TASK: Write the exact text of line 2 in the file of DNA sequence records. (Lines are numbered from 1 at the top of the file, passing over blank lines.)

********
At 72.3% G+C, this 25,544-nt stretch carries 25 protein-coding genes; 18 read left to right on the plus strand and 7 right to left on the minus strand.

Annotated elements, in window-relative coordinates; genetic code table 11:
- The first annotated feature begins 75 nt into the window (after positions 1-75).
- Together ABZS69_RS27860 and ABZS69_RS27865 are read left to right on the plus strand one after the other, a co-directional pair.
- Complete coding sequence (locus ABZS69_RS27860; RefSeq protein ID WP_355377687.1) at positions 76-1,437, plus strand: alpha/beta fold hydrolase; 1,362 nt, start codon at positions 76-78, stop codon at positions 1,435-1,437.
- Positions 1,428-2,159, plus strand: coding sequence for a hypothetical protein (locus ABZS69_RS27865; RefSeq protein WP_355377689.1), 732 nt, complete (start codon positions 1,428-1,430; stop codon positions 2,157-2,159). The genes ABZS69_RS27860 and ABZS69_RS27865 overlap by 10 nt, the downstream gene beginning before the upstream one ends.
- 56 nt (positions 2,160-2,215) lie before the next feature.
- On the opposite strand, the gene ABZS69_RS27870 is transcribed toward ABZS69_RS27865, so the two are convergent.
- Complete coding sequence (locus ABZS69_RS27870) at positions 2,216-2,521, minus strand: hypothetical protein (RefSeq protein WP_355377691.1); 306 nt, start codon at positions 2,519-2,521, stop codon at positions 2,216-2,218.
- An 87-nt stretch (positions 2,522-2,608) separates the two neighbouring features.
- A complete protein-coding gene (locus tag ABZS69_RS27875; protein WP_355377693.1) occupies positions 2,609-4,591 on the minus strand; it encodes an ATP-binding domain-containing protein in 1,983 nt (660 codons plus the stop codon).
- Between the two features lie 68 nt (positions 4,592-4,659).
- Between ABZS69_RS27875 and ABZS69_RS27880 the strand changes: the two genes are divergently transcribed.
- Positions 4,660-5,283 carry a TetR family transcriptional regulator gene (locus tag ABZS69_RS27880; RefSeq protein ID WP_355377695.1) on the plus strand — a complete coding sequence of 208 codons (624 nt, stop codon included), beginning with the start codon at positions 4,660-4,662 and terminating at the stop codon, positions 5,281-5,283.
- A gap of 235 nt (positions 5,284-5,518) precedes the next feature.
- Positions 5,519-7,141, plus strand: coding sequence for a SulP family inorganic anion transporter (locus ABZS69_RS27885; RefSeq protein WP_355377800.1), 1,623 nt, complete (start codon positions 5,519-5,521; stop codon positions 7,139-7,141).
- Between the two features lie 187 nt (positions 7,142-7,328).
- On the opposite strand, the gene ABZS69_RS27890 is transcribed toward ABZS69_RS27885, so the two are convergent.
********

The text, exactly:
Annotated elements, in window-relative coordinates; genetic code table 11: